The mobile payments revolution is at hand: but who is winning?

Photo: Richard Tanzer Fotografie/Wikimedia Commons

By Dimitra Stefanidou

Millions of consumers around the globe are choosing speed and convenience by paying for purchases with their mobile phones. Recent data predicts, “mobile purchases will be worth a total of $720 billion in transactions by 2017 — up from about $235 billion in 2014”.

And that figure should just keep growing, an expected $1 trillion by 2019. The main competitors in the field, such as Apple Pay, Samsung Pay and Android Pay, use near field communication (NFC) technology. This allows a customer to pay a retailer by briefly holding their smartphone to a payment terminal.

Each application has advantages compared to the others. For example, Apple Pay is at the supported by thousands of locations around the globe, including in Britain, Singapore, China and Australia. Meanwhile Samsung Pay enjoys good US penetration with broad acceptance by retailers such as Walgreens, Walmart, Best Buy, Target and others, that’s 90% of the top 250 retailers globally. Android Pay, however, is compatible with more devices than the other two applications.

Transactions made through Apple Pay were worth $10.9 billion last year, with most of them in the U.S., Samsung Pay, which was launched a year ago, dealt with $847 million in the South Korea. Google hasn’t announced any transaction volumes for its Android facility.

Similarities and differences

In order to make payments more secure, all three applications use tokenization. Every transaction has a unique secure dynamic code which is transmitted when the payment begins. As this token is unique for every device it makes it difficult for a criminal to divert this data for unauthorised transactions.

Tokenization means users do not have to give their actual account number; it is replaced in the processing by a randomly generated number. The hardware component that makes this possible, or “secure element”, is a chip placed within the smart phone to prevent hardware or software attacks to the device. Both Apple and Samsung Pay use this method.

However, Android Pay differs from the other two as it uses a unique form of NFC technology, Host Card Emulation (HCE). The user enters his credit card onto the app and when he wants to pay he has to keep the mobile phone, which is used as a virtual wallet, close to the terminal and insert a pin or scan a fingerprint. It also has offers Magnetic Secure Transmission (MST) which can be accepted by older terminals which do not support NFC technology.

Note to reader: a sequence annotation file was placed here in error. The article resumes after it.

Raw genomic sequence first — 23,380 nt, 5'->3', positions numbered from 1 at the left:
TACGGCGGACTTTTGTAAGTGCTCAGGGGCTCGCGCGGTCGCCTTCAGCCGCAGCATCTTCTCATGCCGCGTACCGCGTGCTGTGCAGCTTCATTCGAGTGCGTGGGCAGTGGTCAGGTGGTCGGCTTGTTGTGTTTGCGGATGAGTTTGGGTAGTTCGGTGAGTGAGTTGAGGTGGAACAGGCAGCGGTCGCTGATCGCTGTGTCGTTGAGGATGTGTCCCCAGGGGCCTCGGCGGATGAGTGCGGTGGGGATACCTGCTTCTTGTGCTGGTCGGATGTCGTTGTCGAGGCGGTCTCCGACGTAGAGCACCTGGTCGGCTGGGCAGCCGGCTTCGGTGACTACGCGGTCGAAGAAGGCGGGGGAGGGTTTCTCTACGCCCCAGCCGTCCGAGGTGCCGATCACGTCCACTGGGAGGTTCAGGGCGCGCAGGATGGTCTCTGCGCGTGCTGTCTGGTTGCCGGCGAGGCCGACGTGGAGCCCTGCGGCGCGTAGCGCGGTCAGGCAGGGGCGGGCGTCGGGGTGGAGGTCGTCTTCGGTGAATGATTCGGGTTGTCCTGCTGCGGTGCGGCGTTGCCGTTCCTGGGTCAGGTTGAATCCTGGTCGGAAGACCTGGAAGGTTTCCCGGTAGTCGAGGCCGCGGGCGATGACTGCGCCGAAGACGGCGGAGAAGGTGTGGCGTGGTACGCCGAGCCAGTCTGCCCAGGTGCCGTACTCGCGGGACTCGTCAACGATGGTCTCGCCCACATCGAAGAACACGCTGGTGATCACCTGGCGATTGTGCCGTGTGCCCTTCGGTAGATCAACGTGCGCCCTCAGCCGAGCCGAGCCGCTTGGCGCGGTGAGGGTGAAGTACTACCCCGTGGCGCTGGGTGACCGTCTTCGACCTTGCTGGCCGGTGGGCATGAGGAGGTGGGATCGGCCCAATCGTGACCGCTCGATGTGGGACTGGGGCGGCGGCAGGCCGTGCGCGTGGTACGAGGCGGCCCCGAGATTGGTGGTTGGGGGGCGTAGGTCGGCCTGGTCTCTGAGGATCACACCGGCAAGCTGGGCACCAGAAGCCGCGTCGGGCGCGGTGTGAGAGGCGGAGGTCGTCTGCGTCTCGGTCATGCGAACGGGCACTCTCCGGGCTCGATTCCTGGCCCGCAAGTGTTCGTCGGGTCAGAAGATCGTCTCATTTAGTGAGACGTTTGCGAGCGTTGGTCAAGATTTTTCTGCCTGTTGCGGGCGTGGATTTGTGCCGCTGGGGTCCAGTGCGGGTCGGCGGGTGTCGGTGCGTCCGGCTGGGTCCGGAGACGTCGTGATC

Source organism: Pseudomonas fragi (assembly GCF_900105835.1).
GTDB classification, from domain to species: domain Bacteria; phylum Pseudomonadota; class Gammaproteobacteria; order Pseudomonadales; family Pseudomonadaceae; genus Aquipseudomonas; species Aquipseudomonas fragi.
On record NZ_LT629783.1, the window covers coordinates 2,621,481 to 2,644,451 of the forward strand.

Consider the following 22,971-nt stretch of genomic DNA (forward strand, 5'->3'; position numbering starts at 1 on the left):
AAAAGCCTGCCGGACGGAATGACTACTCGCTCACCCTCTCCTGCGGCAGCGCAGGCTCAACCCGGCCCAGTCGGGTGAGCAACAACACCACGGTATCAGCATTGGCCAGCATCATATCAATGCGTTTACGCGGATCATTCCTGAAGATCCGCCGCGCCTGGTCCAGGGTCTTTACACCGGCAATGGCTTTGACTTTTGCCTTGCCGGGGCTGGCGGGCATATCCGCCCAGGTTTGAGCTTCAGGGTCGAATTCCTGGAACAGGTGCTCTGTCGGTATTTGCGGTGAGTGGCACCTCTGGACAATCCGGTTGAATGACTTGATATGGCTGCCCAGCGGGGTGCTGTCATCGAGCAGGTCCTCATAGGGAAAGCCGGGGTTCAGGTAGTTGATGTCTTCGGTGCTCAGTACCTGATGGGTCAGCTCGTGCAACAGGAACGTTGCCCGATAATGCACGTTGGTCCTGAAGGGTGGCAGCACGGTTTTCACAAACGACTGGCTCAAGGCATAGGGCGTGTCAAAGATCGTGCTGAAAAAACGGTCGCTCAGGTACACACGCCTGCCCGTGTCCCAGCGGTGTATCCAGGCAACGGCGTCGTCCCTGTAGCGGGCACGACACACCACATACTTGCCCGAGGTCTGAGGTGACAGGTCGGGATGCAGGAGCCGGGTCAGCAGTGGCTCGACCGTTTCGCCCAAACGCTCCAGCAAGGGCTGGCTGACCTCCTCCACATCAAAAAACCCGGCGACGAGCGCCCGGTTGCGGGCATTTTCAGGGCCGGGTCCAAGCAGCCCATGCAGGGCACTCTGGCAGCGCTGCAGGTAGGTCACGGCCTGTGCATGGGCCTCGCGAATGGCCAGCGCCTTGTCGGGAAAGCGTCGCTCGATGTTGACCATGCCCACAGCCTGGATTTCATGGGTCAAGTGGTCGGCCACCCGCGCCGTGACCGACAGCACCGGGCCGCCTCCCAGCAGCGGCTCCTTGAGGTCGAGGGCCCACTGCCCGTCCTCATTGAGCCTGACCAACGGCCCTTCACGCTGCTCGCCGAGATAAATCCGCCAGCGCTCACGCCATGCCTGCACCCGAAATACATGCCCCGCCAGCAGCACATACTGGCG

“Samsung Pay and Android Pay have achieved a comparable market position – on a par with Apple Pay’s position the first six months after launch,” says Phoenix Marketing International  in a report published after a survey of 3,003 credit card holders in March 2016. According to their data, 32% of smartphone users, that also own a credit or debit card, have started using one of the applications.

As Leon Majors, Senior Vice President of Phoenix noted, “If we look at adoption alone (excluding usage), the approximately 23 million Millennial and Generation X third-party wallet adopters taken together point to the next big thing” and also that “Right now, it’s not much about winning the brand race as it is giving these ‘apped up’ consumers more places to shop.”

Innovations and technology

The Bank of America now offers around 2,800 NFC-enabled automated tellers across the US, and plans add about 5,200 more by the end of the year. Users of Apple Pay and Android Pay that have connected their debit cards with the applications can use the system to conveniently withdraw money without their payment cards.

Looking to the barriers for this kind of technology, it is worth noting that not all smartphones support NFC technology. This means that many mobile phone users cannot use their mobile phones to make payments.

In addition, some devices do have NFC but the payment app is not supported. For example, Samsung Galaxy 5 does have NFC but it is not supported by Samsung Pay.  Finally, retailers need to invest in the newest technology and work with financial institutions to provide the infrastructure needed for NFC payments.

Annete Jump, research director at Gartner notes,”Any mobile payment wallets that are tied to the device will have limited adoption, “cloud-based solutions will have a better chance to succeed as they can reach a wider audience and can support many use cases beyond face-to-face or in-store options. ”

The report by Phoenix says that Apple Pay continues to be the number one choice of consumers. In the past year, 74% of Apple Pay users have added multiple cards to the application and 64% of them intend to add more, raising the adoption rate of Apple Pay in the US by 18% in the last year. And this popularity is across the board, with everyone from 39% of millenials to all of the older persons surveyed.